The free, open-access toolkit provides organizations with a step-by-step guide on how to lead training and set up systems to prevent and respond to sexual abuse.


Chemonics has launched a Sexual Harassment, Exploitation, and Abuse (SHEA) Prevention and Response Toolkit to help the development community protect people from sexual assault and to engage organizations in working and learning together to share best practice and important lessons in SHEA.

The free, open-access toolkit provides organizations with a step-by-step guide on how to lead training and set up systems to prevent and respond to sexual abuse.

Sexual harassment, exploitation, and abuse is a problem that affects all sectors’ workforces, all corners of the globe, and people living across the full spectrum of sexualities and gender identities. Strong workplace anti-sexual harassment and assault mechanisms provide pathways for staff to access appropriate protection without fear of retaliation and promote an environment where individuals feel safe and respected.

“To support sexual harassment, exploitation, and abuse prevention and response initiatives, the international development sector must work together to share tools and lessons learned. Scaling and sharing the toolkit is one example of how we hope that we, as a global community, can collaboratively reduce instances of sexual abuse,” said Shauna Caria, manager on Chemonics’ Gender Equality and Social Inclusion (GESI) Practice and co-author of the toolkit.

Chemonics’ toolkit provides organizations with a “how-to” guide for setting up a SHEA prevention and response program. The practical guide consists of three conceptually distinct but interrelated components: policies and procedures; training and outreach; monitoring, evaluation, and learning.

The policy and procedures component helps organizations develop documents and systems so that staff can understand and clearly articulate their roles, rights, and responsibilities regarding SHEA prevention and response. This may include a SHEA/safeguarding policy, code of conduct, reporting procedures, and a transparent process for investigations.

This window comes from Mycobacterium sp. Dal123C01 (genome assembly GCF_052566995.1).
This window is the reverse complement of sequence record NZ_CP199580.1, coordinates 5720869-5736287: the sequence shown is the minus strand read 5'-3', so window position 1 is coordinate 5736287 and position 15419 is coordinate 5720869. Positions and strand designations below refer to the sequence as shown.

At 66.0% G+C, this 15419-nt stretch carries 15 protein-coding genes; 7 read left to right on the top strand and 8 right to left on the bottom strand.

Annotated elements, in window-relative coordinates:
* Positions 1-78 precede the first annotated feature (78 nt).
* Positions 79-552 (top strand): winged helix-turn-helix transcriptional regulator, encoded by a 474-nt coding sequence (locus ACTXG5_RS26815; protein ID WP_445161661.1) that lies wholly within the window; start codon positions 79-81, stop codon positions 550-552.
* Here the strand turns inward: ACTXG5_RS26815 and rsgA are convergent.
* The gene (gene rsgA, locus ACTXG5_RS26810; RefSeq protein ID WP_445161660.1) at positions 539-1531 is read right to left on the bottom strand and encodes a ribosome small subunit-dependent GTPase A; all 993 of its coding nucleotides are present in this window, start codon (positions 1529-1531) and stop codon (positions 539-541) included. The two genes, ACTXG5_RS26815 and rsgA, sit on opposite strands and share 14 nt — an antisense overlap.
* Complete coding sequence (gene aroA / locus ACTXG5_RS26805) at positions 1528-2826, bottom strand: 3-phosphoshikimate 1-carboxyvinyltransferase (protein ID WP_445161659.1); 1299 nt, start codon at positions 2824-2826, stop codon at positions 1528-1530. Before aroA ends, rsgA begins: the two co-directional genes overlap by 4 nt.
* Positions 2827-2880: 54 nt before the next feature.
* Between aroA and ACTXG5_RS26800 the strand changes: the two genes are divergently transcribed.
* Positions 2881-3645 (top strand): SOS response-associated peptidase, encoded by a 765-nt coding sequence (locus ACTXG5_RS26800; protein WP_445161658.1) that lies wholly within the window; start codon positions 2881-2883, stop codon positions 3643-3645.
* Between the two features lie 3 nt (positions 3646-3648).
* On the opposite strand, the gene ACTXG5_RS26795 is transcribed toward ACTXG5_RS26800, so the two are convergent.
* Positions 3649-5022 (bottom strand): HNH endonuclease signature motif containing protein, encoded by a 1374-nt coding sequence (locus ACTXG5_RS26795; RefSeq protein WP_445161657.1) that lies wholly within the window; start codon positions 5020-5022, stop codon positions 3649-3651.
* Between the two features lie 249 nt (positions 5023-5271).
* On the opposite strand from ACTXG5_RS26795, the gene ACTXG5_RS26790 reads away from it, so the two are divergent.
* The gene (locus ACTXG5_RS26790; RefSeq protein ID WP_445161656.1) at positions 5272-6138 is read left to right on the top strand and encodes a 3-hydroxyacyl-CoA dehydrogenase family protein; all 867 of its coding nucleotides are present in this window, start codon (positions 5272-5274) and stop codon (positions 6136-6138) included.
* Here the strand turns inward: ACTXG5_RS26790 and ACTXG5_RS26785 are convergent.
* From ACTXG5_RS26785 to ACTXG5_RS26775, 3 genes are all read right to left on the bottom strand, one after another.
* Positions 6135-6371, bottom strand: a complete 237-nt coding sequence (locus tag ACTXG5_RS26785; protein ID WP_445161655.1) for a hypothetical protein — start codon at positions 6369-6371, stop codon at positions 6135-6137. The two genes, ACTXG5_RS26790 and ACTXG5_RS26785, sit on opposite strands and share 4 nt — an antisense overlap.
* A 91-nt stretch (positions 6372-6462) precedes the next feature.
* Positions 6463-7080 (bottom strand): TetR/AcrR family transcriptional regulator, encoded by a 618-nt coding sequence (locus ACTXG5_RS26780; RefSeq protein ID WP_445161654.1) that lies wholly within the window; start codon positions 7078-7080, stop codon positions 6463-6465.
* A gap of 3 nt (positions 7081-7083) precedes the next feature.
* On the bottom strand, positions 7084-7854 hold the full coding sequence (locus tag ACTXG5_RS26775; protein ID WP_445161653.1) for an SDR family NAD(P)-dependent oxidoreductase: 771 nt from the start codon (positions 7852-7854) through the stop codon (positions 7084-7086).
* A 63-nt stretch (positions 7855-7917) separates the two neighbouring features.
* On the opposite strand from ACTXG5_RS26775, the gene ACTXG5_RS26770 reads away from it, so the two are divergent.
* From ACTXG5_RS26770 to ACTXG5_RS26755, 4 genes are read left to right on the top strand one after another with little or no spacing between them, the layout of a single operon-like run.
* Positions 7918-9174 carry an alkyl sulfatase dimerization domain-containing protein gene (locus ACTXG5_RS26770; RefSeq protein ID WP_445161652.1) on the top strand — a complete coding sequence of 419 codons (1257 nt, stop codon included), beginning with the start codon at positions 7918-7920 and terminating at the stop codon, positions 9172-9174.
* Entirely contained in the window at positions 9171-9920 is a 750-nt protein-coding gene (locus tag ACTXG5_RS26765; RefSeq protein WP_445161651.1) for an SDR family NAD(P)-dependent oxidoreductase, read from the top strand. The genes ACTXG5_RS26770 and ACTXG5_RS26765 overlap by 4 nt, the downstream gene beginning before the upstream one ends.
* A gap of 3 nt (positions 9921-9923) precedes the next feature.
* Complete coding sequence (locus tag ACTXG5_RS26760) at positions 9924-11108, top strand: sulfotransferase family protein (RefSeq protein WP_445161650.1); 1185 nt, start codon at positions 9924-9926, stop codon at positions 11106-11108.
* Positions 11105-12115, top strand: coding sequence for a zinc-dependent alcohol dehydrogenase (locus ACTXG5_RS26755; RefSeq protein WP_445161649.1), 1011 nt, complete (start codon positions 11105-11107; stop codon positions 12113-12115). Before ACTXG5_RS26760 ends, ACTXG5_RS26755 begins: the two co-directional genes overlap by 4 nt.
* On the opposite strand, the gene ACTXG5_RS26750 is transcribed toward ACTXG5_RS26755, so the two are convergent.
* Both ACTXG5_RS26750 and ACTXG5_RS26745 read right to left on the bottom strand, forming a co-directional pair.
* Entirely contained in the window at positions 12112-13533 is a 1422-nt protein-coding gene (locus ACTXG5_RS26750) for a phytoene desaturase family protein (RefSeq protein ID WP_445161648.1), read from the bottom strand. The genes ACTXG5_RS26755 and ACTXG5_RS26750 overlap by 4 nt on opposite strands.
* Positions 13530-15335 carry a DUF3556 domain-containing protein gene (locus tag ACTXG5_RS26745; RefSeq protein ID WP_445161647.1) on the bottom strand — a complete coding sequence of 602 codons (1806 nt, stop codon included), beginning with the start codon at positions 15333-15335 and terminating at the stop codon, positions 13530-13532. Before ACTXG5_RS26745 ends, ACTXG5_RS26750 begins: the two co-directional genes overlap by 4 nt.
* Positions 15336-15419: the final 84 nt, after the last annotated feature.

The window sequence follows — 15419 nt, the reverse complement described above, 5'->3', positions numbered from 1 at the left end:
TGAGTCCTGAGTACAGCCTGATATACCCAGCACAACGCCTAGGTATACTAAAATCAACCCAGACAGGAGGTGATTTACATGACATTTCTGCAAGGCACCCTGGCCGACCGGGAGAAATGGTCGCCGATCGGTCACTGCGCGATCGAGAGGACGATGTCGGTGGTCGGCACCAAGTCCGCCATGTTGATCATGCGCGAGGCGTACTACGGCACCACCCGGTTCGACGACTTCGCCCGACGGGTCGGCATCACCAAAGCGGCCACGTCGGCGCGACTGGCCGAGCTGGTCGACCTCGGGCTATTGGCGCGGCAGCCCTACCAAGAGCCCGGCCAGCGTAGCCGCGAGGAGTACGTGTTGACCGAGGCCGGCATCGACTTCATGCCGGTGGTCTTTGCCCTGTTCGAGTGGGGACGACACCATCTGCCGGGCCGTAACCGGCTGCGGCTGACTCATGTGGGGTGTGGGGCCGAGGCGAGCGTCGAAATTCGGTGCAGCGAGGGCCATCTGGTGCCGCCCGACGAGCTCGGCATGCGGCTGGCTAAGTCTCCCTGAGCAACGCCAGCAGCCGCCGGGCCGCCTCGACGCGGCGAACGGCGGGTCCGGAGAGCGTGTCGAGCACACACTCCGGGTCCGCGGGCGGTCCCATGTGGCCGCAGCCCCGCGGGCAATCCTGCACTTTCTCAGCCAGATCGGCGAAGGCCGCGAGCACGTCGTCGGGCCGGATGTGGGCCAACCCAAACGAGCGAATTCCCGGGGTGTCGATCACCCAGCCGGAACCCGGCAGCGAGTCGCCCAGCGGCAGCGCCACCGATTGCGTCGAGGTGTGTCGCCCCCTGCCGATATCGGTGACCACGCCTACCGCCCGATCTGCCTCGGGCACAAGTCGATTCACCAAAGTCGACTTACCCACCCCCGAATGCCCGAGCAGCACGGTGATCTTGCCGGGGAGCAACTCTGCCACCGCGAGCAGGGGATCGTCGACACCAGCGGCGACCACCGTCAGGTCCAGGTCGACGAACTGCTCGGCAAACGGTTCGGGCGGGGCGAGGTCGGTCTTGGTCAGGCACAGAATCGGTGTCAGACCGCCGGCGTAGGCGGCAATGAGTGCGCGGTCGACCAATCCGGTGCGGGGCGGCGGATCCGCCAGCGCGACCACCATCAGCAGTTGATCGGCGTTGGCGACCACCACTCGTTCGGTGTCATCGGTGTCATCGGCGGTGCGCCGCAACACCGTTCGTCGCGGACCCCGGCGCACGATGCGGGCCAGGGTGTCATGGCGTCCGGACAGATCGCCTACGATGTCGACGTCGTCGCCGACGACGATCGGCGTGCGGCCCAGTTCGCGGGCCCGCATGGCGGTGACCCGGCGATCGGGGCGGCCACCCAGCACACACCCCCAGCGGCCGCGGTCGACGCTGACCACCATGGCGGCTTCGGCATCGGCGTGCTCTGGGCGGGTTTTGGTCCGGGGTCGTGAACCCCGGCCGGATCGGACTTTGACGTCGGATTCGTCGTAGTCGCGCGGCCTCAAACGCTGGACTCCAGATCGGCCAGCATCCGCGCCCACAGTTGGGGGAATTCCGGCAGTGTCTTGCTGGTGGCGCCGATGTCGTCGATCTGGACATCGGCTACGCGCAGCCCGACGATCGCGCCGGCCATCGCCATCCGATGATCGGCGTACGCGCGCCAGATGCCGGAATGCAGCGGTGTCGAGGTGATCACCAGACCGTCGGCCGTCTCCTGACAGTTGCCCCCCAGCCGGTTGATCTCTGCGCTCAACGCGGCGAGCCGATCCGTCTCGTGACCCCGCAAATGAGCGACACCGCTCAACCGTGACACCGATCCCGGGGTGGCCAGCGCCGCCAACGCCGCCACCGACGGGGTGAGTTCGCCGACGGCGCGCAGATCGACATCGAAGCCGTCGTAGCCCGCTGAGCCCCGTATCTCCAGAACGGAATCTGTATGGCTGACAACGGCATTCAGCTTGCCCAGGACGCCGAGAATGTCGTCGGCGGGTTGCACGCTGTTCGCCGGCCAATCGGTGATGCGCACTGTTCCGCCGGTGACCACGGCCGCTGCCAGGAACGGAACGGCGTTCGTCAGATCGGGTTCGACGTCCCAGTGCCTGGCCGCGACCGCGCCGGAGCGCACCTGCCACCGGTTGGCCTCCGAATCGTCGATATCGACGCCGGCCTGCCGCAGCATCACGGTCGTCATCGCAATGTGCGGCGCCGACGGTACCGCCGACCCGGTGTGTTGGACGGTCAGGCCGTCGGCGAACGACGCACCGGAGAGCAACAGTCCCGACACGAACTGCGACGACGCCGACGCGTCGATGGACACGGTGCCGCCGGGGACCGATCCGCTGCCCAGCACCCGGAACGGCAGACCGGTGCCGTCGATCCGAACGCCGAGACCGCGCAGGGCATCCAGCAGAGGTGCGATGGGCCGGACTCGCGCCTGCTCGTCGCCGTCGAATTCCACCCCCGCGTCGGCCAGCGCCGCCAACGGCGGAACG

A set of policies and procedures are not relevant if staff are not aware of them. The training and outreach component provides organizations with guidance on how to communicate policies and procedures to all staff in an inclusive and accessible manner. Organizational cultures must be informed by additional staff training around SHEA intervention and response. For example, this component contains information on bystander intervention training, a proven methodology that provides a framework for how to safely and appropriately interrupt a potentially harmful situation before it escalates.

The section on monitoring, evaluation, and learning allows organizations to identify and monitor relevant SHEA prevention and response indicators. The guide helps organizations consider how data will be collected and to whom it will be reported. This information will allow organizations to identify trends, focal points, areas for sharing lessons and successes.

The resources will increase staff’s understanding of SHEA issues and awareness of how to detect and report potential incidents. It will improve workers’ ability to recognize, interrupt, and respond to SHEA incidents.

The toolkit is intended for any organization, including government ministries, local government entities, civil society organizations, and private sector enterprises interested in developing a program to address SHEA within their workplace and the work that they do. The toolkit has been devised to meet organizations where they are, whether they are starting from scratch or looking to strengthen systems and practices.

“The Sexual Harassment, Exploitation, and Abuse Prevention and Response Toolkit embodies Chemonics’ commitment to the safeguarding agenda. Collaboration and knowledge sharing is vital to driving forwards consistency and best practice on safeguarding,” said Melissa Logan, chief ethics and compliance officer at Chemonics.

Chemonics piloted the SHEA toolkit at a workshop in two unique contexts. First, it coordinated with USAID’s Human Rights Activity in Colombia and the Ombudsman’s Office. The toolkit was also piloted with the USAID Promoting Rule of Law in Myanmar Project, along with a network of civil society organizations: WIN Peace, Women’s Organizations Network, and the Local Resource Centre. Both experiences confirmed that the strength of the toolkit lies in its flexibility. Participants could pick and choose which resources to adopt and apply based on their context and the strength of their systems.

The Sexual Harassment, Exploitation, and Abuse Prevention and Response Program Toolkit was written by Shauna Caria and Ashley Snell Goldstein, a consultant to the GESI practice and former training administrator for the U.S. Peace Corps Office of Safety and Security. To learn more about the toolkit, read this blog post by its authors.